• Join over 1.2 million students every month
  • Accelerate your learning by 29%
  • Unlimited access from just £6.99 per month

The low-wage jobs explosion - Macroeconomics IA Commentary

Extracts from this document...

Introduction

´╗┐Internal Assessment Macroeconomics Word count: 750 Title: The low-wage jobs explosion Source: CNN http://money.cnn.com/2012/08/31/news/economy/low-wage-jobs/index.html?cnn=yes This article describes the situation in America, where after the Great Recession, the number of low-wage jobs available have fallen significantly. Unemployment is defined as people of working age and ability who are without work, available for work, and actively seeking work. The unemployment rate is the number of people who are unemployed expressed as a percentage of the total labor force. The labor market represents the demand and supply for all labor in an economy. Neoclassical beliefs are based on the idea that the free-market economy is able to achieve full equilibrium output in the long-run. Government intervention is seen to be only capable of making things worse, and the only role a government should have is to make sure that nothing prevents the market from working freely. ...read more.

Middle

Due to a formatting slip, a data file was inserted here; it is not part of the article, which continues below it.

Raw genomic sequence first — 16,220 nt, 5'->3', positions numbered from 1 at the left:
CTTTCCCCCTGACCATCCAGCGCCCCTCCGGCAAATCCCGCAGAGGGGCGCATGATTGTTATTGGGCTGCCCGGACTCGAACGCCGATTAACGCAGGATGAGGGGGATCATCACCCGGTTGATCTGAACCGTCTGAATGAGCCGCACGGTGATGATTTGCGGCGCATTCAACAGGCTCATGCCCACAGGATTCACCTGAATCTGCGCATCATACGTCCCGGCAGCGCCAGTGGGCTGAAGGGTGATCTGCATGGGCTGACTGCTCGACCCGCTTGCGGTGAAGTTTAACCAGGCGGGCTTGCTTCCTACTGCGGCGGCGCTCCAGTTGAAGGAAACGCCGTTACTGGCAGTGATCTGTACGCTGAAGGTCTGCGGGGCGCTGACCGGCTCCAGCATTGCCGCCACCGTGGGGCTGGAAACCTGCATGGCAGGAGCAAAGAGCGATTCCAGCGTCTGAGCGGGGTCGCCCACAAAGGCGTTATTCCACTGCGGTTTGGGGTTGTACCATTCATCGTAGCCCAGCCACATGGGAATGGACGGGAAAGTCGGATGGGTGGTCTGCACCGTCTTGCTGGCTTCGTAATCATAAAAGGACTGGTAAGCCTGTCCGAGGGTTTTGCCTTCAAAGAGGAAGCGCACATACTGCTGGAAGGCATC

If wages are dropped to W2, there will be a new demand curve D1. This will result in a new equilibrium at W2 and L1. Any unemployment left in the economy will be purely voluntary ? people who have chosen not to work at the current real wage rate. The article states that after the Great Recession, approximately 60% of the jobs lost were mid-wage positions and 19% were higher-wage positions. More than half of the people who lost their jobs during the recovery period and have since found new ones are now working for lower wages, and about one-third of these workers have taken a pay cut of 20% or more. This supports the neoclassical theory that trade union and government intervention is unnecessary. According to neoclassicists, if people lose their jobs and become unemployed, they will settle for new jobs with lower wages than before. ...read more.

Conclusion

Also, unemployed people with lower incomes will pay less tax as a result, which means less government revenue available. The government might therefore have to spend more money to solve the various social problems created by unemployment. An argument against the neoclassical belief that falling real wage rates are beneficial to the economy in terms of reducing unemployment is the negative effect they have on low-income workers. These are the people who are most affected by falling wage rates, as it further reduces what low incomes they already had. This in turn is likely to decrease their living standards. High-income workers are not affected as severely, as the decrease in wage rates has less of an impact on their incomes. In conclusion, this article supports the neoclassical belief that falling real wage rates is a solution to solving unemployment, and that the government should not interfere with the working of the market. ...read more.

The above preview is unformatted text

This student written piece of work is one of many that can be found in our International Baccalaureate Economics section.